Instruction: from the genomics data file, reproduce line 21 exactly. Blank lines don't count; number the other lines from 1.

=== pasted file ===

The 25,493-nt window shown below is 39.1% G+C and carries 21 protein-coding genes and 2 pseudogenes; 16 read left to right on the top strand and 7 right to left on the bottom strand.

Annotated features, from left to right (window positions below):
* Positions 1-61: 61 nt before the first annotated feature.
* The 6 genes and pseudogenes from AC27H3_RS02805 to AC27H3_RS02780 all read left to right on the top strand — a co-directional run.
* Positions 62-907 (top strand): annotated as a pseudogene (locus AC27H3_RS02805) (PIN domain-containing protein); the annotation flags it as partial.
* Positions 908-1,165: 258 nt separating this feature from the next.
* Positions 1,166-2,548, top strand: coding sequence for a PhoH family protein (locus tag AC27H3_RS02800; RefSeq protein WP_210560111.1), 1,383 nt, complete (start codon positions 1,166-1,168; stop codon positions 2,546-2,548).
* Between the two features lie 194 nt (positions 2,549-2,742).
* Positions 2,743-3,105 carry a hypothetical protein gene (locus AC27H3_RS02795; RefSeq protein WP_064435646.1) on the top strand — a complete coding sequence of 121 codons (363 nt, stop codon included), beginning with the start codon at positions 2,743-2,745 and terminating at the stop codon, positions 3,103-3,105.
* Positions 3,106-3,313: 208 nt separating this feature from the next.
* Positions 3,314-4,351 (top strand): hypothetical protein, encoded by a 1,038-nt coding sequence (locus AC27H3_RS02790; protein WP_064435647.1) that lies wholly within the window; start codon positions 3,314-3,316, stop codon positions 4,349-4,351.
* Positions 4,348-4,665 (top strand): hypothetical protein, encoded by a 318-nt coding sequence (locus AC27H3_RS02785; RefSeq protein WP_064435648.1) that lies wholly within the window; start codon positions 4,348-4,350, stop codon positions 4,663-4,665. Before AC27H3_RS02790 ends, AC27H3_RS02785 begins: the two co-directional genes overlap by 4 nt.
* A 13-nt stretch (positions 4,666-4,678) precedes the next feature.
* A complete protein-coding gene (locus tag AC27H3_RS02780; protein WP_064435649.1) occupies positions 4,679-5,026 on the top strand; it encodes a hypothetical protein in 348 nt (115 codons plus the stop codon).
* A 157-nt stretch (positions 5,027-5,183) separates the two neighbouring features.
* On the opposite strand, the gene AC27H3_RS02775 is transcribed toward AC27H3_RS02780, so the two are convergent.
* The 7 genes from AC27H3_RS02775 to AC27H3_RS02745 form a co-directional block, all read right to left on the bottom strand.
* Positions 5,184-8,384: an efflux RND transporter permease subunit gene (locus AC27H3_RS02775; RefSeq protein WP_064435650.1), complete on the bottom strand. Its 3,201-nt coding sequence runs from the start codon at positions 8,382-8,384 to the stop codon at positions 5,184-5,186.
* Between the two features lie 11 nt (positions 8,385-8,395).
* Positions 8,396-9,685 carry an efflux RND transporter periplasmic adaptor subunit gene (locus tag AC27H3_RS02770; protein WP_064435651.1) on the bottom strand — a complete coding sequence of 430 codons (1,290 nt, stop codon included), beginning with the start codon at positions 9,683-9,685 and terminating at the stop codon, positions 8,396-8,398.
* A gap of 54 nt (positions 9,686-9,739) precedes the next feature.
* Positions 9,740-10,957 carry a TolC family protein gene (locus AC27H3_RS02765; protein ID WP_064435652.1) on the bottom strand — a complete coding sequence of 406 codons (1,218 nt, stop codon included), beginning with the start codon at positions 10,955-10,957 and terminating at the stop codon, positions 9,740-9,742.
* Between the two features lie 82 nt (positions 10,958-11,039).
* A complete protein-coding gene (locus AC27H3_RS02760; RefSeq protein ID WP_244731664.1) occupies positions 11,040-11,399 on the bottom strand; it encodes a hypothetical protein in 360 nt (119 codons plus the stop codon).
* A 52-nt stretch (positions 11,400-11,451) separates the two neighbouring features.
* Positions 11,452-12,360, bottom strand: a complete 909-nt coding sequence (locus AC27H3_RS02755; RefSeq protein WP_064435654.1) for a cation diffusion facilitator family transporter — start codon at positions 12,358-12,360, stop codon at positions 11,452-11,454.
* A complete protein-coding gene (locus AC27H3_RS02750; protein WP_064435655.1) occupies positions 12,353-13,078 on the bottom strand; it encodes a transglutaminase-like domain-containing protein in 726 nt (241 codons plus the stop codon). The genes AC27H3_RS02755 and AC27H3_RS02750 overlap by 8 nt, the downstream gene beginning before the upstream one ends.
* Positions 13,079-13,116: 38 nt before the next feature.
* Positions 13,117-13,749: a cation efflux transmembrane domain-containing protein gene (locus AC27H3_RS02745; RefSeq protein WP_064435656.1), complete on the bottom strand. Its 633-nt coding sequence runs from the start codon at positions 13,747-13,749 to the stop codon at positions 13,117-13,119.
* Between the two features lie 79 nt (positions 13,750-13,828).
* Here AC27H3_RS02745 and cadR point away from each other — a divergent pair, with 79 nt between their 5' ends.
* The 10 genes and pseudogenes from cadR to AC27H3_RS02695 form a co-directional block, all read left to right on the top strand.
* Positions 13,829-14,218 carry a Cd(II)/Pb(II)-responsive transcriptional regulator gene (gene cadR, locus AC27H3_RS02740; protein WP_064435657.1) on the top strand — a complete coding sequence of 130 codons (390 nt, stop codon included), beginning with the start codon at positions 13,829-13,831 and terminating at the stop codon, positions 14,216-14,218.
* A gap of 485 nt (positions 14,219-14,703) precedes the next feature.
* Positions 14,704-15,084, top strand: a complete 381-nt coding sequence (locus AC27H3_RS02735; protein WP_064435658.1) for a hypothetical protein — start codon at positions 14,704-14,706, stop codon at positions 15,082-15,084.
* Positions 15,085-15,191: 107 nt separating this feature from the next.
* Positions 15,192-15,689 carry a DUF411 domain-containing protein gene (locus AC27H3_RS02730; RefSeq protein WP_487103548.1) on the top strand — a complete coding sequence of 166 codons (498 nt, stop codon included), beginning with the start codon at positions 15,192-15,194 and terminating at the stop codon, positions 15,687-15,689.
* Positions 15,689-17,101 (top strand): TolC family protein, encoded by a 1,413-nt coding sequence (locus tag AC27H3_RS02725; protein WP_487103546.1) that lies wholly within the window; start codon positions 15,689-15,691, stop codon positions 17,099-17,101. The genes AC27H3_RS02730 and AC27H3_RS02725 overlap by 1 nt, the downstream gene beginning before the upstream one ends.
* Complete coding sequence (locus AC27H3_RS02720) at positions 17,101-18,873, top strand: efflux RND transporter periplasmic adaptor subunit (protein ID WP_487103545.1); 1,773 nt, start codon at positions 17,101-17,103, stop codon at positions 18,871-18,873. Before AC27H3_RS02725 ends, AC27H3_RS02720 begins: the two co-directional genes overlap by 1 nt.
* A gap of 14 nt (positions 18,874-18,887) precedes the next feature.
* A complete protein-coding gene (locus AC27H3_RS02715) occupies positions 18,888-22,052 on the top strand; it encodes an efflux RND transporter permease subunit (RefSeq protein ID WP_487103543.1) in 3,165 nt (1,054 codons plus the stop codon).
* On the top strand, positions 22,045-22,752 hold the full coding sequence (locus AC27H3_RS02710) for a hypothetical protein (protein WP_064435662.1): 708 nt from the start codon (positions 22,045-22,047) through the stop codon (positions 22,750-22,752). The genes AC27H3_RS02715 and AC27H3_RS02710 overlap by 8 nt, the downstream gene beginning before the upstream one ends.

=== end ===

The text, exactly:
* A gap of 54 nt (positions 9,686-9,739) precedes the next feature.